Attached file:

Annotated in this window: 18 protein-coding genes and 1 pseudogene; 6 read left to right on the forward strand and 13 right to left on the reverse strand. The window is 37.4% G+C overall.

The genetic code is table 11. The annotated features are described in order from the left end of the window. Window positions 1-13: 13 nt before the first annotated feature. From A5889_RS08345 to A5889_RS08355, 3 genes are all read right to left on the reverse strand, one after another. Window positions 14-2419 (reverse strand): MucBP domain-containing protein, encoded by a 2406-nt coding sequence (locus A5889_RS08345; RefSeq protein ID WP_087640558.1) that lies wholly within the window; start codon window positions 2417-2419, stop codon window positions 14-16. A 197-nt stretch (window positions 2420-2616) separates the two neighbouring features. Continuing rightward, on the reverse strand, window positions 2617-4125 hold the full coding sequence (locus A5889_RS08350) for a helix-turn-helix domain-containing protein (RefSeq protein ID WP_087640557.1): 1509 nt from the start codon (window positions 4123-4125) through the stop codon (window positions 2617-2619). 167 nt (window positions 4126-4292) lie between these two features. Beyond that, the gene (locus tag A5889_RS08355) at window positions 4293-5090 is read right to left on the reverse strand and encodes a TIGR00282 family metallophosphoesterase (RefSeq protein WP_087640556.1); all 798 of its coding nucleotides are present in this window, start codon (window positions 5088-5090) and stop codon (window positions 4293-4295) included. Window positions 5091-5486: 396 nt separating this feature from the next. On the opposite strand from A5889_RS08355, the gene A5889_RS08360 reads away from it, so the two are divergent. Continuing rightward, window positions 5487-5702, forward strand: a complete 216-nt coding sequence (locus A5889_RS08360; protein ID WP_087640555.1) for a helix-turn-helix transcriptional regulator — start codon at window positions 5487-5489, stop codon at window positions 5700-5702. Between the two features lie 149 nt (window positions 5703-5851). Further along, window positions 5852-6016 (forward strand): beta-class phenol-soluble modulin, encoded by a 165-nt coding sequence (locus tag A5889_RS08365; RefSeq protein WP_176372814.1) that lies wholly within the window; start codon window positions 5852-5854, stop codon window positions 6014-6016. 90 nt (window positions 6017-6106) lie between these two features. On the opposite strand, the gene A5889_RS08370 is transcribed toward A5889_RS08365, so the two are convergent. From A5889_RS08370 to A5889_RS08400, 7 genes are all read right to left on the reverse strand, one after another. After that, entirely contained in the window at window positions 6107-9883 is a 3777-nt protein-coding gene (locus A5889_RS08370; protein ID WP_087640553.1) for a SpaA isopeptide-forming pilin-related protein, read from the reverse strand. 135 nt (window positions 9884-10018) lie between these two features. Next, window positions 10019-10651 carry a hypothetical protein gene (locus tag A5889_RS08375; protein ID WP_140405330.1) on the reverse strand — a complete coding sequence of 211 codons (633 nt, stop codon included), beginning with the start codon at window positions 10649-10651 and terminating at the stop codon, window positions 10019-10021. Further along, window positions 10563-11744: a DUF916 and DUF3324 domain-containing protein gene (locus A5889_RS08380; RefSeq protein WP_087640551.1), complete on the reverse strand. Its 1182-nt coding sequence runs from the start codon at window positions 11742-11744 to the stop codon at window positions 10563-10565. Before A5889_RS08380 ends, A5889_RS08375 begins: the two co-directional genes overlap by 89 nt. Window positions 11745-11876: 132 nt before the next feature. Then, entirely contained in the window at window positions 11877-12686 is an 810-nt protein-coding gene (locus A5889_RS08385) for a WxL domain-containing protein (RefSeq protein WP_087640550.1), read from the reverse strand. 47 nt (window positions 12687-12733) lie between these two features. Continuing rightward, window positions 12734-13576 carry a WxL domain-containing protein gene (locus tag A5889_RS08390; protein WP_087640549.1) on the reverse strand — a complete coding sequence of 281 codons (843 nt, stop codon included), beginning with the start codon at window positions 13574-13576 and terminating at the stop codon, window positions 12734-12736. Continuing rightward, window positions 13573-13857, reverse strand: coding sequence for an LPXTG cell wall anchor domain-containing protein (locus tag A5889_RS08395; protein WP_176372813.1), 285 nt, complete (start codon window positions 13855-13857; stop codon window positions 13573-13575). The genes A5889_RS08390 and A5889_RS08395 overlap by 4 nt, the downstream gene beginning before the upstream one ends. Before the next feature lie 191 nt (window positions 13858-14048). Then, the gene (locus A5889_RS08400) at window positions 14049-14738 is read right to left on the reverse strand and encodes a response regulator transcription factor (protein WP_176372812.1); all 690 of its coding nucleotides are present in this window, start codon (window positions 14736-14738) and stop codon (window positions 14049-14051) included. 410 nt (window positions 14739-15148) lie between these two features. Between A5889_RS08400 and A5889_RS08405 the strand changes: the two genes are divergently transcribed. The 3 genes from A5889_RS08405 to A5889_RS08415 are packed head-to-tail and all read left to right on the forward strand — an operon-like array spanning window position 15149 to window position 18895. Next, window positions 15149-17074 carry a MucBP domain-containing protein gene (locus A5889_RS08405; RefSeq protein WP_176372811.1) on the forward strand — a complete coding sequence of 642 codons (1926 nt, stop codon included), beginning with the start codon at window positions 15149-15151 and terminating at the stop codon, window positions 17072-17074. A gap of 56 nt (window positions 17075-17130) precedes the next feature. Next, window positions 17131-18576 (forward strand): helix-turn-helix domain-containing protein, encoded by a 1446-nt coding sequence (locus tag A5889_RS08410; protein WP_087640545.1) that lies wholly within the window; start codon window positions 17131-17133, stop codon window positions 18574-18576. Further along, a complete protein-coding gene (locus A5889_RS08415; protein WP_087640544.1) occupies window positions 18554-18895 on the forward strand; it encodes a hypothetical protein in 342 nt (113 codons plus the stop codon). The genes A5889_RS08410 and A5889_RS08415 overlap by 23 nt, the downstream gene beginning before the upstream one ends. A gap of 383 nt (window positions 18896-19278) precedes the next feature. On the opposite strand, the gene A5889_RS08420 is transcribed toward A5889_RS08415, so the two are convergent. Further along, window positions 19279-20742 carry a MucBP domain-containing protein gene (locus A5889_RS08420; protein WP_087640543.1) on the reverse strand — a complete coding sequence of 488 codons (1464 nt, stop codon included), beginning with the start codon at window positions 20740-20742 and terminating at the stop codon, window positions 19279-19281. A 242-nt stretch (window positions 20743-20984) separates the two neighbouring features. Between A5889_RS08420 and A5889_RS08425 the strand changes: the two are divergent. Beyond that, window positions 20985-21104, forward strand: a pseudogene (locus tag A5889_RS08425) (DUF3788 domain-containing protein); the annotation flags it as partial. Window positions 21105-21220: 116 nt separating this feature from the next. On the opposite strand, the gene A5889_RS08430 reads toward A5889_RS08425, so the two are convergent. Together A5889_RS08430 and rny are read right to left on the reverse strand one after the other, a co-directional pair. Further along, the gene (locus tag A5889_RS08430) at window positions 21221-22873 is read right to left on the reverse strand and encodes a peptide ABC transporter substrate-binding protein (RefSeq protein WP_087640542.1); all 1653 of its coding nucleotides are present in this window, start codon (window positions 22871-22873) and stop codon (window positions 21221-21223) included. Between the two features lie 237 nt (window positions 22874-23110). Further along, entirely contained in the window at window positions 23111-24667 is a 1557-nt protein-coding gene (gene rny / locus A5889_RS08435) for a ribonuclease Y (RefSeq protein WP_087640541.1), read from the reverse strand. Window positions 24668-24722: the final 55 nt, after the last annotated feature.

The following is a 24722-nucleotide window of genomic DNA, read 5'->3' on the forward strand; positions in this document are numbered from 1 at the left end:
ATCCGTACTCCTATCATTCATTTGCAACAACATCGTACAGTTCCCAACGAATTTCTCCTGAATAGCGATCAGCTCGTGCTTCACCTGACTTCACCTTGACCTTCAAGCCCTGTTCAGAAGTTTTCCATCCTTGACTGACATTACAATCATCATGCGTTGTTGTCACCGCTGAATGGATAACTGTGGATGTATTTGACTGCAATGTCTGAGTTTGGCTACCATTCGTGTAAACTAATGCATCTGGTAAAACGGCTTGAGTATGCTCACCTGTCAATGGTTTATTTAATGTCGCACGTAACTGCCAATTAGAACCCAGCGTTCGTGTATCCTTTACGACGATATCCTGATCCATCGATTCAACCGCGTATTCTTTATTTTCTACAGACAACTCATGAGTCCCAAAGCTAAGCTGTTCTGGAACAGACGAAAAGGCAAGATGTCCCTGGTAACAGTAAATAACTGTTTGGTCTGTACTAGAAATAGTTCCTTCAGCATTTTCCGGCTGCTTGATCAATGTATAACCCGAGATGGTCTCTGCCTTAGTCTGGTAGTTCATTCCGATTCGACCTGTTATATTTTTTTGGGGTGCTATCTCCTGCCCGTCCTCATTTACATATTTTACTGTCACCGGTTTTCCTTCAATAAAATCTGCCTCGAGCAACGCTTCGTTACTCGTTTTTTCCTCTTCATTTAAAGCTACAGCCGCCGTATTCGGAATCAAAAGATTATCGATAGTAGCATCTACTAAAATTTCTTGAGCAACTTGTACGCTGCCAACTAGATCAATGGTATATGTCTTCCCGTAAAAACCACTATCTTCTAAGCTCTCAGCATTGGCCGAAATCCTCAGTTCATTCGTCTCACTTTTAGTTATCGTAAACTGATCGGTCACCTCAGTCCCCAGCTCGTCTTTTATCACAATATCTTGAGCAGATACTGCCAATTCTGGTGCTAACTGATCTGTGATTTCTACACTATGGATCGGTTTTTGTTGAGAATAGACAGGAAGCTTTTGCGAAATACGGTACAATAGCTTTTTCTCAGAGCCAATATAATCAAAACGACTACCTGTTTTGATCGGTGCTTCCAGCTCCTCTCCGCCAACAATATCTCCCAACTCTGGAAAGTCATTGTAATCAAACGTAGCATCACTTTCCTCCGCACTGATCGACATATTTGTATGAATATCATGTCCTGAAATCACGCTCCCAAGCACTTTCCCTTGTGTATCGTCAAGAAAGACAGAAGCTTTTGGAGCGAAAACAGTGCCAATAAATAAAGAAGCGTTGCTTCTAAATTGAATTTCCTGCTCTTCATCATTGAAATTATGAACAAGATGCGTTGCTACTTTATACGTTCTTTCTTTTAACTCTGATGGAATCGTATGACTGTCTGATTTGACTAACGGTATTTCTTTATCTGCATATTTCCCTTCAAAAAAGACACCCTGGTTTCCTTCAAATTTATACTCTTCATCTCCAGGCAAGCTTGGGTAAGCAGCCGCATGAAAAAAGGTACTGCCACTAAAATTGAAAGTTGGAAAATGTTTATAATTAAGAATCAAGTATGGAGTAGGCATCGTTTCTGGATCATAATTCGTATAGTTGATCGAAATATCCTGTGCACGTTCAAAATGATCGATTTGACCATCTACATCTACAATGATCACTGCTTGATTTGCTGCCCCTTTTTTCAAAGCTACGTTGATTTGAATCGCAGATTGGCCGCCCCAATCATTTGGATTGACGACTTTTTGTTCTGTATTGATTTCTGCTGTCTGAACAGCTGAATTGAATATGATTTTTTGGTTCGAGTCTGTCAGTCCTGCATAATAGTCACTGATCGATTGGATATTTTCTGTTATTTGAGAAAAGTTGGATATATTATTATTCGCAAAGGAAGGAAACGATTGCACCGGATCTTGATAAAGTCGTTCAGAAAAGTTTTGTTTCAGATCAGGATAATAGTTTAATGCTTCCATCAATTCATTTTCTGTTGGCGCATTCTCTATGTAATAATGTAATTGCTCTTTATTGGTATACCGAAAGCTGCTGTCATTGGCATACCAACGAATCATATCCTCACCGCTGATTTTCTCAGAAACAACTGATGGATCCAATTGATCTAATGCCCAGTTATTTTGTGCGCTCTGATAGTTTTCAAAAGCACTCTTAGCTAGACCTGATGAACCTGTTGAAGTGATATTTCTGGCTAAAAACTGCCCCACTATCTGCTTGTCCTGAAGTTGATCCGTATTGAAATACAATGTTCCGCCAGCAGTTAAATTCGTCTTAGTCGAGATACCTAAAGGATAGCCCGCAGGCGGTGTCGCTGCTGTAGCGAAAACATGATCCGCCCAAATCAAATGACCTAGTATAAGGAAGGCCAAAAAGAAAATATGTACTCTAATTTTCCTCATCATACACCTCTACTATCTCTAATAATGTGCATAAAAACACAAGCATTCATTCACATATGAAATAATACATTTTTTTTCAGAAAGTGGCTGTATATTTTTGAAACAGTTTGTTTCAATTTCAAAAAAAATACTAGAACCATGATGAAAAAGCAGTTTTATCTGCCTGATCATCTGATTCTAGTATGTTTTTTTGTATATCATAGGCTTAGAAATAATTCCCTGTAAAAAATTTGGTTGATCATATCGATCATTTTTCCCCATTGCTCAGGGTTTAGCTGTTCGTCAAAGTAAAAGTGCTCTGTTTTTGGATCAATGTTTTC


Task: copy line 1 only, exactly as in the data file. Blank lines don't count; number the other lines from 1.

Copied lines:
Annotated in this window: 18 protein-coding genes and 1 pseudogene; 6 read left to right on the forward strand and 13 right to left on the reverse strand. The window is 37.4% G+C overall.